Too Hungry to Sleep?

Via Dr. John Douillard
on Mar 7, 2012
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Insomnia is actually a deep level of exhaustion.

In my last article, I talked about how most people with sleep trouble think they have too much energy and simply can’t settle down. Odd as it may seem, the body needs energy to calm or sedate itself for sleep. Without energy, we stay awake, “wired and tired.”

The second most common cause of insomnia is a silent blood sugar issue that affects one third of Americans. The worst part is, a shocking 90 percent of people are unaware of this problem until it is too late! (1)

Could you or someone you know be suffering from blood-sugar-related insomnia? Keep reading to learn the facts about this troubling, little-known sleep issue.

First Comes Stress, Then Come Cravings

Sleep disorders affect an estimated 50-70 million Americans and, as I discussed in my last article, “Too Tired to Sleep?” much of this is caused by stress and exhaustion. When under stress, the adrenals go shopping for energy. Their favorite stop is the pancreas, where stress generates insatiable cravings for sweets to create the energy the adrenals can no longer provide.

Before you know it, Americans are waking up to a sugar-laced cup of coffee or two. In an attempt to pick the healthy choice, we might sip green tea to keep us going through the morning. Lunch might be a salad and a diet soda. Then, as the blood sugar starts plummeting—bringing on the all-too-well-known afternoon crash—dark chocolate is passed around the office as if you had called room service. By the end of the workday, either a workout, latte or a nap is the only thing getting us home without falling asleep.

The Band-aid Cure

To remedy this, some of us have adopted a diet that was originally formulated for folks with severe hypoglycemia—the “six small meal a day” diet. The idea behind it being that, if you eat six small meals a day, the body and mind will have a steady flow of fuel and never crash. In a recent article, “Dangers of Frequent Eating,” I discussed my issues with this dietary theory and presented the research debunking this grazing phenomenon.

The High Sugar, Poor Sleep Connection

Whether you are one of the many who have been told to eat many small meals a day—or you are a grazer by habit—and have trouble sleeping, let me walk you through the logic of how one affects the other. This will not apply to everybody.

You eat every two to three hours all day (either very intentional “healthy” meals intended to boost metabolism, or just grazing and snacking out of habit). As a result, your body comes to expect getting fed every two to three hours, right? You go to bed at the end of the day and expect to sleep through the night for eight or nine hours with no food.

It is no wonder folks can’t sleep through the night—they are waking up hungry!

The Good Night, Sleep Tight Fuel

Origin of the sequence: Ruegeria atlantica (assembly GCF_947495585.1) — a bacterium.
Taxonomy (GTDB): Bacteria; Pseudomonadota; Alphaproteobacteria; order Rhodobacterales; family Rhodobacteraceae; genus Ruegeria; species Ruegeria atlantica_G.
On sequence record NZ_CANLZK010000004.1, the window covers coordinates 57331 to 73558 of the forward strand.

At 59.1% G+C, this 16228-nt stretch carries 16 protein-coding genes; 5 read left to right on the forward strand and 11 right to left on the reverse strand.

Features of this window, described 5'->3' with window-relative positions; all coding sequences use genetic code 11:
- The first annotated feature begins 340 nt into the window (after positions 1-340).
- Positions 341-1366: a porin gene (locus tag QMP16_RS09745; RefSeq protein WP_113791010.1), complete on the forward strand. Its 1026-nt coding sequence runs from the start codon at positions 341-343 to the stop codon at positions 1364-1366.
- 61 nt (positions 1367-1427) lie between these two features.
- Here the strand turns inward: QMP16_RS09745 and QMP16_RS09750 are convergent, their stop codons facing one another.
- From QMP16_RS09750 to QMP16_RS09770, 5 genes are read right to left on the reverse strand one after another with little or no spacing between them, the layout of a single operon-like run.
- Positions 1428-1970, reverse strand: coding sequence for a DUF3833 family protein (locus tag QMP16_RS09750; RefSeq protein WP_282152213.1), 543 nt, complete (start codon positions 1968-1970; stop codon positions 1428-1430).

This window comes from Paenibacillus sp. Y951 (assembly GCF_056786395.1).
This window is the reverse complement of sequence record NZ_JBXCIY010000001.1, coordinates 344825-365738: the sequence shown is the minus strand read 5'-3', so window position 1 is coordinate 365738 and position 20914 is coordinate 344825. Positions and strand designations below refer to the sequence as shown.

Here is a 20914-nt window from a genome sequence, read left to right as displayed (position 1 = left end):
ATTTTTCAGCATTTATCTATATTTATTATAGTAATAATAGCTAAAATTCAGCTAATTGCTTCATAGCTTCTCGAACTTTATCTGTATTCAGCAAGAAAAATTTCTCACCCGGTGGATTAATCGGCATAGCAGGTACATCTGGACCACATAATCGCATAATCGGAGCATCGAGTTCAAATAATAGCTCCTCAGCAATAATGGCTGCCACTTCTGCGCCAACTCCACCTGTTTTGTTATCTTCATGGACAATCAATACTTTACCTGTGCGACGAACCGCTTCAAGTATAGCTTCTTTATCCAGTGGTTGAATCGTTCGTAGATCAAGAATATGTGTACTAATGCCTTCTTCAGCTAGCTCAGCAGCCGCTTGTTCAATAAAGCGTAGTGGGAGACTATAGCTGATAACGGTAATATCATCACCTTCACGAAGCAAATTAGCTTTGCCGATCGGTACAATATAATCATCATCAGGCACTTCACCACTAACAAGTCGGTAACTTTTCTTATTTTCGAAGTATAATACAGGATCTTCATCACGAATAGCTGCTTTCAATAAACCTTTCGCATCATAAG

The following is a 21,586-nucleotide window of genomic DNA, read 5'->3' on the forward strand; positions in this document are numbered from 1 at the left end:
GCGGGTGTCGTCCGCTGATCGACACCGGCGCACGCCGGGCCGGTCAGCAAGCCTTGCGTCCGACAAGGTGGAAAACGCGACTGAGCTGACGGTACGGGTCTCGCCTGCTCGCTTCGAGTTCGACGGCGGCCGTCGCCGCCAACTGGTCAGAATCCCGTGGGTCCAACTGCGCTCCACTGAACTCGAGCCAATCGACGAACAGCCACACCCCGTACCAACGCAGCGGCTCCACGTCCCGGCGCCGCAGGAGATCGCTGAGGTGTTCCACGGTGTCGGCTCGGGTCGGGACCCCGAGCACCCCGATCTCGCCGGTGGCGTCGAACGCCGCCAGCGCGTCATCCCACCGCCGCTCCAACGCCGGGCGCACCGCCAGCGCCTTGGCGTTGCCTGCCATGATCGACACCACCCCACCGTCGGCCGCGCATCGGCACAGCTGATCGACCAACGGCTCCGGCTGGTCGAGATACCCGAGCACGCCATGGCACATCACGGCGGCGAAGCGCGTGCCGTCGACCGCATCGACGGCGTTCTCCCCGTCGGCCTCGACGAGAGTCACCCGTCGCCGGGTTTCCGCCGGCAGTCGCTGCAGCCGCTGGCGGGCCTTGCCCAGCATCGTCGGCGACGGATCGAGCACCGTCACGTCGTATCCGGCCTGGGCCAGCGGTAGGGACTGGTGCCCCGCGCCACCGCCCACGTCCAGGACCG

Humans are designed to burn fat through the night because it burns long and slow—in contrast to sugar and carbs which burn quickly—and then break the fat-burning fast with break-fast. Today, because of undetected blood sugar issues, many people never go into fat metabolism during the night at all, instead attempting to burn sugar and carbs through the night as they did during the day.  With sugar and short chain carbs delivering only short, quick emergency bursts of energy, sleeping through the night becomes a tall order.

As the amount of sleep decreases, blood sugar increases, escalating the issue. Lack of sleep has been shown to increase blood sugar levels and the risk of diabetes (2).  Higher blood sugar means less long-lasting fat metabolism in the night and even less sleep. See the cycle?

Researchers at Boston University School of Medicine found that people who slept less than six hours a night had blood sugar problems compared to those who got eight. This illustrates the cycle of sleep deprivation raising blood sugar, and unstable blood sugar in turn compromising quality sleep.

Beyond Sleep Issues–The Potential Consequences

As a result of less than ample sleep, people wake up tired and reach for that vanilla latte, sending the blood sugar right back up.  Without realizing it, cravings for quick energy drinks, bars, breads, pastas and sweets become the norm. This constant surge of sugar and simple carbs puts significant strain on the pancreas. The result is a condition called Pre-Diabetes, which affects 1/3 of the American population and, according to the CDC, 90% of those people don’t know it (1).

In the short term, studies link disturbed sleep with increased cortisol production (a stress hormone) and weight gain (3).

Here is a list of at-home therapies to support blood-sugar-related sleep issues:

1. Eat three meals a day with no snacks.
2. Eat whole foods – avoid processed foods.